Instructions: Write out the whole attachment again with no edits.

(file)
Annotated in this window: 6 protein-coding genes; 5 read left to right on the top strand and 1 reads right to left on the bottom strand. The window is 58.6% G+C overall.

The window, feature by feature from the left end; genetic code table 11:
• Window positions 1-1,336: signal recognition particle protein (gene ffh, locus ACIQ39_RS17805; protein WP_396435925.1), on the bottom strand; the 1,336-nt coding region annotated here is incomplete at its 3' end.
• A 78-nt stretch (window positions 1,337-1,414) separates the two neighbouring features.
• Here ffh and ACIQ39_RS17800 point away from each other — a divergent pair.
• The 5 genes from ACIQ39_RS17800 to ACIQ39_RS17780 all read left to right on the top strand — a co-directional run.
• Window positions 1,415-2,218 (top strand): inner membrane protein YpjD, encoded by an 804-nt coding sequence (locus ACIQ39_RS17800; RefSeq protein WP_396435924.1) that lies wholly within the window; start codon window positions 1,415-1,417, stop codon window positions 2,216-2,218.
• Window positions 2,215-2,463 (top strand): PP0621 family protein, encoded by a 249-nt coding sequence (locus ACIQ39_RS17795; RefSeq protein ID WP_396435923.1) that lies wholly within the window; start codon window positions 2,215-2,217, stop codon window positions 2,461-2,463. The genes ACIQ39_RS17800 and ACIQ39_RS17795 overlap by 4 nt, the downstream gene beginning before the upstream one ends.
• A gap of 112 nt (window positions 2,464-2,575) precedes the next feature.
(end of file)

Annotated in this window: 6 protein-coding genes; 5 read left to right on the top strand and 1 reads right to left on the bottom strand. The window is 58.6% G+C overall.

The window, feature by feature from the left end; genetic code table 11:
• Window positions 1-1,336: signal recognition particle protein (gene ffh, locus ACIQ39_RS17805; protein WP_396435925.1), on the bottom strand; the 1,336-nt coding region annotated here is incomplete at its 3' end.
• A 78-nt stretch (window positions 1,337-1,414) separates the two neighbouring features.
• Here ffh and ACIQ39_RS17800 point away from each other — a divergent pair.
• The 5 genes from ACIQ39_RS17800 to ACIQ39_RS17780 all read left to right on the top strand — a co-directional run.
• Window positions 1,415-2,218 (top strand): inner membrane protein YpjD, encoded by an 804-nt coding sequence (locus ACIQ39_RS17800; RefSeq protein WP_396435924.1) that lies wholly within the window; start codon window positions 1,415-1,417, stop codon window positions 2,216-2,218.
• Window positions 2,215-2,463 (top strand): PP0621 family protein, encoded by a 249-nt coding sequence (locus ACIQ39_RS17795; RefSeq protein ID WP_396435923.1) that lies wholly within the window; start codon window positions 2,215-2,217, stop codon window positions 2,461-2,463. The genes ACIQ39_RS17800 and ACIQ39_RS17795 overlap by 4 nt, the downstream gene beginning before the upstream one ends.
• A gap of 112 nt (window positions 2,464-2,575) precedes the next feature.